If your SCM of choice does not have a code review mechanism built-in, you may have to look into 3rd party options. If a 3rd party tool also does not exist, worst case you may have to institute a policy.

What makes a good code review?

In order to have an effective code review, here are some points to focus on:

  • Small iterations. SmartBear performed a study that revealed you should review no more than 200-400 lines of code at a time.
  • If you, as the author, feel anything requires explanation you should annotate it ahead of time.
  • Provide specific and actionable coaching about the code changes. This can and should be bi-directional. It is just as important for a senior engineer to have junior engineers review their code as the inverse.
  • Refer to agreed upon styling, naming, structure of code, and conventions. Learn the difference between required and preference. Just because you like it one way doesn’t mean the other person should do it that way.
  • Watch for potential introduction of technical debt and ways to reduce and/or avoid it. You may not be able to avoid technical debt in all circumstances but you should always be identify and discuss as it arises.
  • Discuss code coverage. Are there new unit tests with the code? Do the tests pass? Do they cover all the bases?
  • Ask questions. A PR should be collaborative. This means it is ok for the reviewer to ask questions and to seek clarification.
  • Don’t make it personal. Don’t take it personal.

Code review scenario; coaching on how to coach

I’m writing this blog post today in part due to a real-life scenario I recently witnessed. The context of the situation is important to frame the story. We’re undergoing a transformation within the company. We have years of history and development in several TFVC collections. The current and previous development teams have more or less been reviewing the check-ins (by requiring a reviewer, etc).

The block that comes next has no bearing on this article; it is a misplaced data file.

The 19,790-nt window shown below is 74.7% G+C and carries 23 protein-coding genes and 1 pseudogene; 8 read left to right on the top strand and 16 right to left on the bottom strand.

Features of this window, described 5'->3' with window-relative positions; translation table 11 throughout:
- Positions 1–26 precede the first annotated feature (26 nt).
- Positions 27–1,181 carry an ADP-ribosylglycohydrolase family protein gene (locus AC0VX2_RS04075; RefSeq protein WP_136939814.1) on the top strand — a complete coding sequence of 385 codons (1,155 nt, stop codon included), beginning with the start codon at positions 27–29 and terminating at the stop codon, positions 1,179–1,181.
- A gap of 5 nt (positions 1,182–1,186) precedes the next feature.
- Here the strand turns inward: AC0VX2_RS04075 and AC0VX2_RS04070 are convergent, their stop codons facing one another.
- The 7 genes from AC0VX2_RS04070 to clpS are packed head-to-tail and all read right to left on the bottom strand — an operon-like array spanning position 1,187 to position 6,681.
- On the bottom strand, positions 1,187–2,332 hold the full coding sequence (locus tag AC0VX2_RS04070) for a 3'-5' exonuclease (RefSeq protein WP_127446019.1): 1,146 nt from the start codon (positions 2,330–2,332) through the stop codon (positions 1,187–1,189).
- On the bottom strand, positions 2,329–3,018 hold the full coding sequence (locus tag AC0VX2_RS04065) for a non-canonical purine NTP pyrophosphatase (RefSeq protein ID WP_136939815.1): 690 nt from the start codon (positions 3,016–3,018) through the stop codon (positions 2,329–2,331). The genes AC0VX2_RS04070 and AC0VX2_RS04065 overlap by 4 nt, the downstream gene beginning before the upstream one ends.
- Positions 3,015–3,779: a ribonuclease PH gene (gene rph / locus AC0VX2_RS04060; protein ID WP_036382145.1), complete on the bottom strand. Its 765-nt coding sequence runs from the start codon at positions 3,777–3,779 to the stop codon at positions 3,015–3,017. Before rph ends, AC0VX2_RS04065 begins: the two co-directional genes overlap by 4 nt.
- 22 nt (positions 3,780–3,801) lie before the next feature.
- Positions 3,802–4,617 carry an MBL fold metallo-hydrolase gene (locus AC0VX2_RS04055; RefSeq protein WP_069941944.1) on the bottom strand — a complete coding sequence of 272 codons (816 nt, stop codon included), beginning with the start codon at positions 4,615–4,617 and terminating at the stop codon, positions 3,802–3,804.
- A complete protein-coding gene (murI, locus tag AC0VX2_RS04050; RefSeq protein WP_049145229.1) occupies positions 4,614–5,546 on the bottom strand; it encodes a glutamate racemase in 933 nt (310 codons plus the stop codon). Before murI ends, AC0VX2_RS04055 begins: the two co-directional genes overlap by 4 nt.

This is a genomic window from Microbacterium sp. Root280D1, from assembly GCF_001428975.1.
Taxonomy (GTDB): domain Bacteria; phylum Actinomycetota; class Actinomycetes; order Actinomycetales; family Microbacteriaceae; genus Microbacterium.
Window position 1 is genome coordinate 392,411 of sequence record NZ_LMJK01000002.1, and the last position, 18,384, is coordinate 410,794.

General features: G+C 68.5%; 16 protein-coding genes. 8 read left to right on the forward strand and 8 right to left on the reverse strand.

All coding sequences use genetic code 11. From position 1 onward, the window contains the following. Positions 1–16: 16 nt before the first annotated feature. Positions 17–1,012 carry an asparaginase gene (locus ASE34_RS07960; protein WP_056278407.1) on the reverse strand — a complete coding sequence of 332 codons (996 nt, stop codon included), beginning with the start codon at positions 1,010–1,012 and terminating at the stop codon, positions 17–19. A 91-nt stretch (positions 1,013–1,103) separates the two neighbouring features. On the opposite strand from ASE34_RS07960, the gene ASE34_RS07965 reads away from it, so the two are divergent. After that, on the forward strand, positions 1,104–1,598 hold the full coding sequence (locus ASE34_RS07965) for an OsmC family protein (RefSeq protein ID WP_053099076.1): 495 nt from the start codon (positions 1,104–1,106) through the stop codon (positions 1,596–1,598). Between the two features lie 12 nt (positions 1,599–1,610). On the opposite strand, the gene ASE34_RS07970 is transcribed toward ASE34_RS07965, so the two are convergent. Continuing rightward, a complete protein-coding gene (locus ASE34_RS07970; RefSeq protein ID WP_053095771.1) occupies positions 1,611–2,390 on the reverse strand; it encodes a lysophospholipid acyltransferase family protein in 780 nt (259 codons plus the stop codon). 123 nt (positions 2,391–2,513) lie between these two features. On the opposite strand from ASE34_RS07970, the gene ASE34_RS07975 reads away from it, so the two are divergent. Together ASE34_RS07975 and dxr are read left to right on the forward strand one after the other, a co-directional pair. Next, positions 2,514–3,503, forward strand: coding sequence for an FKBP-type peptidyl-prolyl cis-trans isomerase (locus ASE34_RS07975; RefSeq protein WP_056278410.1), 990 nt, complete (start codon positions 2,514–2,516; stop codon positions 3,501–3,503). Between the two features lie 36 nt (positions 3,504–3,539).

My team is working on migrating code to Git and setting up a CI/CD pipeline as part of the transformation efforts. Given that, we block writes to master and require PRs for merges. I’ve been monitoring that repository all week. While perusing the pull requests I came across one that hadn’t been approved yet. Clicking into the PR pleases me to find some conversation. However, I’m sad to see the exchange going on.

There are a couple magic numbers in the changes. The reviewer accurately calls it out and requests the submitter to remove them. His comment simply states: “remove magic numbers”. The engineer responds with an explanation that seems justifiable at face value. To me it appears a stalemate. Why? Because reviewer did not provide specific and actionable feedback.

I decided to take the opportunity to do two things: 1) coach the engineer on how he can improve his code and remove the magic numbers 2) coach the code reviewer on how to better communicate to the engineer his thoughts.

It was that particular pull request that helped me understand some of the transformation efforts we still have ahead of us. This, to me, is all what a code review is about. It is not to point out what is wrong but rather to suggest ways to strengthen and improve the code. Also, it is about teaching each other how to improve communication.

Conclusion

Learning how to effectively code review is important for your success as an individual as well as a team. Do not use this time to show how smart you are but use it as a collaborative session. Code reviews are a great opportunity to provide bi-directional coaching and mentoring.

Additional Reading / credits

It is impossible to fit everything into a post. I invite you to peruse some of the resources I reviewed before constructing this post.

Photo Credits

Photo by Charles on Unsplash